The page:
Thursday, May 26, 2016      
Scarsdale Conservation Advisory Council

Resident Survey

As part of its review of Scarsdale's Tree Ordinance, your Conservation Advisory Council seeks to better understand residents' sentiment regarding trees, their maintenance, and removal.  This single page survey should take no more than a few minutes to complete.

We thank you for your participation!  Here is the link:

Survey Link

Who Are We?

The Scarsdale Conservation Advisory Council (CAC) is an advisory body to the Village Board of Trustees. The Council studies issues affecting the local environment and also maintenance of the Village's "natural" character.  Issues may include open space, wetlands, trees, energy conservation, and other "sustainability" issues.

When Do We Meet?

The Council generally meets once a month on Wednesdays at 7:45 p.m. in a meeting room at Village Hall.  CAC meetings are open to the public and anyone is welcome to attend with the understanding that guests can speak only when invited to do so.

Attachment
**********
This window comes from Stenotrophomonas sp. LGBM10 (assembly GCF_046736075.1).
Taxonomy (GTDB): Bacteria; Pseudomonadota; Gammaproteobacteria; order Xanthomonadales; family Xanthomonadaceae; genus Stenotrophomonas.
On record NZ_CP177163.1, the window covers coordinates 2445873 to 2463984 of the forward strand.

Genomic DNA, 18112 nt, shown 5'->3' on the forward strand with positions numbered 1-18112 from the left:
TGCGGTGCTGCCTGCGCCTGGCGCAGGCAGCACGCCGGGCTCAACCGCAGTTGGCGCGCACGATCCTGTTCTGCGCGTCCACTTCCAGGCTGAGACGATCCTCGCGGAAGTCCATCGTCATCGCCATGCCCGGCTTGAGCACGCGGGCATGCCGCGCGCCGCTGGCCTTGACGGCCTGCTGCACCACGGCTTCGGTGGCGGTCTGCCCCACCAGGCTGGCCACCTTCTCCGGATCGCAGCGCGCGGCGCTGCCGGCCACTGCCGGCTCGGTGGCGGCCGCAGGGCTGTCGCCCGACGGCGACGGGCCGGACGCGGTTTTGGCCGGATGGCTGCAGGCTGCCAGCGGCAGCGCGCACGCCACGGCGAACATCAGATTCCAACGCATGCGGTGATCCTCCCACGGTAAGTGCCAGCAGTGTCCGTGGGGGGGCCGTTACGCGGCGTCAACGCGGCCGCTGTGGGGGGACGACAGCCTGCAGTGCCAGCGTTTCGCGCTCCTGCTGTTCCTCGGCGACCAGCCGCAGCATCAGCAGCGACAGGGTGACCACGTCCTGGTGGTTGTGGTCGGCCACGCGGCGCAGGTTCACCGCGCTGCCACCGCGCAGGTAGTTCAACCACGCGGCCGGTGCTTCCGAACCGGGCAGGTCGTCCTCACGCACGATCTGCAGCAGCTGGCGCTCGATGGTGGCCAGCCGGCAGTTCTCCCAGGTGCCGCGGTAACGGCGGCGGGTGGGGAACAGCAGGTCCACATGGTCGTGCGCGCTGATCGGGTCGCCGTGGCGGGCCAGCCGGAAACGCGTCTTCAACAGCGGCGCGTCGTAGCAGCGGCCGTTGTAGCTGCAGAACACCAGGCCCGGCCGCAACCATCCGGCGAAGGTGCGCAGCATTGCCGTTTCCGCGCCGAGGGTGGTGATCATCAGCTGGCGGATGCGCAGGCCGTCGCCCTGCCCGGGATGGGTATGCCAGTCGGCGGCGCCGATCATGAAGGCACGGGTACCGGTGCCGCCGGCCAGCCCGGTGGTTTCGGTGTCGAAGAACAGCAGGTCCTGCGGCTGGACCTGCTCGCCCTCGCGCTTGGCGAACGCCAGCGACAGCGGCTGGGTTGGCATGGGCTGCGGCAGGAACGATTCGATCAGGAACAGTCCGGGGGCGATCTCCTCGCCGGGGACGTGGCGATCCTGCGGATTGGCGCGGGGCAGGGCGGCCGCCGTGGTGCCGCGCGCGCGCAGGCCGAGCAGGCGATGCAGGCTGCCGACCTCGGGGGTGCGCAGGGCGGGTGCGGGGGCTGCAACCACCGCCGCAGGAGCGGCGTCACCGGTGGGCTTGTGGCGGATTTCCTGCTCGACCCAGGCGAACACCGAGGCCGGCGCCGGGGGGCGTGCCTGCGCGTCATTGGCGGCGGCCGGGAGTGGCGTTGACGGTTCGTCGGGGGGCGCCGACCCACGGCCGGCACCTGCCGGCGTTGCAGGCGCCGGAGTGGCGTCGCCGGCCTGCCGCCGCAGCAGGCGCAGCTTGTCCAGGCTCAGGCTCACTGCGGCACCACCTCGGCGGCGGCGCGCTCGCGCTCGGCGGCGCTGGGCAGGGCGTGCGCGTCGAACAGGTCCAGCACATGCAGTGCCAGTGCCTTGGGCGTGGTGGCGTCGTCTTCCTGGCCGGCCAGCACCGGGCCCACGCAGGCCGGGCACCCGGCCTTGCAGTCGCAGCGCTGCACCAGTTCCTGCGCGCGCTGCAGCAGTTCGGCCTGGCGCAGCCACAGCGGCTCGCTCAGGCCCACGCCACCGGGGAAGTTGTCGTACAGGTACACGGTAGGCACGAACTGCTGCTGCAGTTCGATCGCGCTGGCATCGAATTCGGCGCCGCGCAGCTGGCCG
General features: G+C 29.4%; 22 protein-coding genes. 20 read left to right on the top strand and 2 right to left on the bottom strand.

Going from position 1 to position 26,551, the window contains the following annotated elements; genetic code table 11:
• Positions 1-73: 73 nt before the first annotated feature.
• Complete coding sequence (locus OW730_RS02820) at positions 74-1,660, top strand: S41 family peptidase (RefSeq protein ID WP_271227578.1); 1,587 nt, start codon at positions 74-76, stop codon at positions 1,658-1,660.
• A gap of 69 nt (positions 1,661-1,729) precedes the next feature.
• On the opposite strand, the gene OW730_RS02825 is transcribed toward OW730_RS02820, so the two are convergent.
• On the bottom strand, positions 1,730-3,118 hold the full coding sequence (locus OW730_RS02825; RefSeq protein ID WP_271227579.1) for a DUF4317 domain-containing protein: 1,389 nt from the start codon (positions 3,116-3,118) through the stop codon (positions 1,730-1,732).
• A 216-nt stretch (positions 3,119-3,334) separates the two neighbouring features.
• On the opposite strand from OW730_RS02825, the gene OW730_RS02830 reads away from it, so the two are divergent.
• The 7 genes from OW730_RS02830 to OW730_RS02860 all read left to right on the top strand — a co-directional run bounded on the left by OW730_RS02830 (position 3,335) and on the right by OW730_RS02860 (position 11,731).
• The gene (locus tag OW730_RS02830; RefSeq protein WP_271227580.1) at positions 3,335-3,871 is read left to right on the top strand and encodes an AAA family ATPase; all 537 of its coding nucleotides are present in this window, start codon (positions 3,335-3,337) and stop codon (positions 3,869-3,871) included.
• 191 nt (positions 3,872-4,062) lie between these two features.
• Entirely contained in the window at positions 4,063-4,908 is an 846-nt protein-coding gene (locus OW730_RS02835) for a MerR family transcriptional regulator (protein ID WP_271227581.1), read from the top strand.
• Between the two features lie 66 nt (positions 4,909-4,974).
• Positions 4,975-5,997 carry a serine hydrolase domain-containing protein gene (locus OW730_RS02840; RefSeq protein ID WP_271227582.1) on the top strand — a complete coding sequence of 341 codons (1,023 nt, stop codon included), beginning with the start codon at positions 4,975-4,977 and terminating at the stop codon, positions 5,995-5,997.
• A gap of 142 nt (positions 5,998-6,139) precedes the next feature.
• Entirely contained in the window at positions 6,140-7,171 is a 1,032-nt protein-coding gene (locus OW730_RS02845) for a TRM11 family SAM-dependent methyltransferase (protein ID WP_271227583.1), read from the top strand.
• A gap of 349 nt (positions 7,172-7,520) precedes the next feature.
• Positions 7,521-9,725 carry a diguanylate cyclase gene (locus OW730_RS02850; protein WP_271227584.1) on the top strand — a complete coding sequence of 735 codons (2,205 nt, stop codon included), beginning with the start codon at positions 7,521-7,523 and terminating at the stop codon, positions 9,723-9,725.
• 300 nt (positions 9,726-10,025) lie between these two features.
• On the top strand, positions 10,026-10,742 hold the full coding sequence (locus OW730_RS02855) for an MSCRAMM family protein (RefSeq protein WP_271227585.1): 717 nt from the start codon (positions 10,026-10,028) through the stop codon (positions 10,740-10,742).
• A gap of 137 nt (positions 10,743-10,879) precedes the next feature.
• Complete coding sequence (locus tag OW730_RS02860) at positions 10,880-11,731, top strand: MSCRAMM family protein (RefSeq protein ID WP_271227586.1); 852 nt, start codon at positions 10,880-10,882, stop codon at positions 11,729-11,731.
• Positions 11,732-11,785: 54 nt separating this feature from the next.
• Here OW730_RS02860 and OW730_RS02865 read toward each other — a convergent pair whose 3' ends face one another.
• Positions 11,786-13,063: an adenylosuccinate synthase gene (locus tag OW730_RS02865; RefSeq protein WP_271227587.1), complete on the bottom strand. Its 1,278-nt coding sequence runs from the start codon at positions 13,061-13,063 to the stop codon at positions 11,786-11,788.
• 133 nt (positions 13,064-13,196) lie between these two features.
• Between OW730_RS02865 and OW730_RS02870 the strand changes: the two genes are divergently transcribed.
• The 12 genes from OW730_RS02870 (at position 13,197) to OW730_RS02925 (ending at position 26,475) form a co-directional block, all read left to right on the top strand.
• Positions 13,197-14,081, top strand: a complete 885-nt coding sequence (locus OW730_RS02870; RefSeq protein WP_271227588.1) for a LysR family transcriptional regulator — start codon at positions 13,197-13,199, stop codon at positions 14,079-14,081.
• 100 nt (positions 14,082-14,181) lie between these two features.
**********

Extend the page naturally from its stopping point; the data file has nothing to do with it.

NEXT MEETING: Meetings currently are dynamically scheduled.  Contact us for more information

Who Serves on the Council?

As with all Village Board or Councils, the nine (full strength) Council members are volunteers appointed by the Village Board of Trustees.  The members serve for 2-year open-ended terms. They are:

Lee Fischman, Chair
John Auerbacher
Bana Choura
Bernard Kobroff
Ron Schulhof
Josh Stampfli
Duncan Wilson

Deb Pekarek (Village Board Liaison)

Current Work - Palmer/Secor Field to Meadow Conversion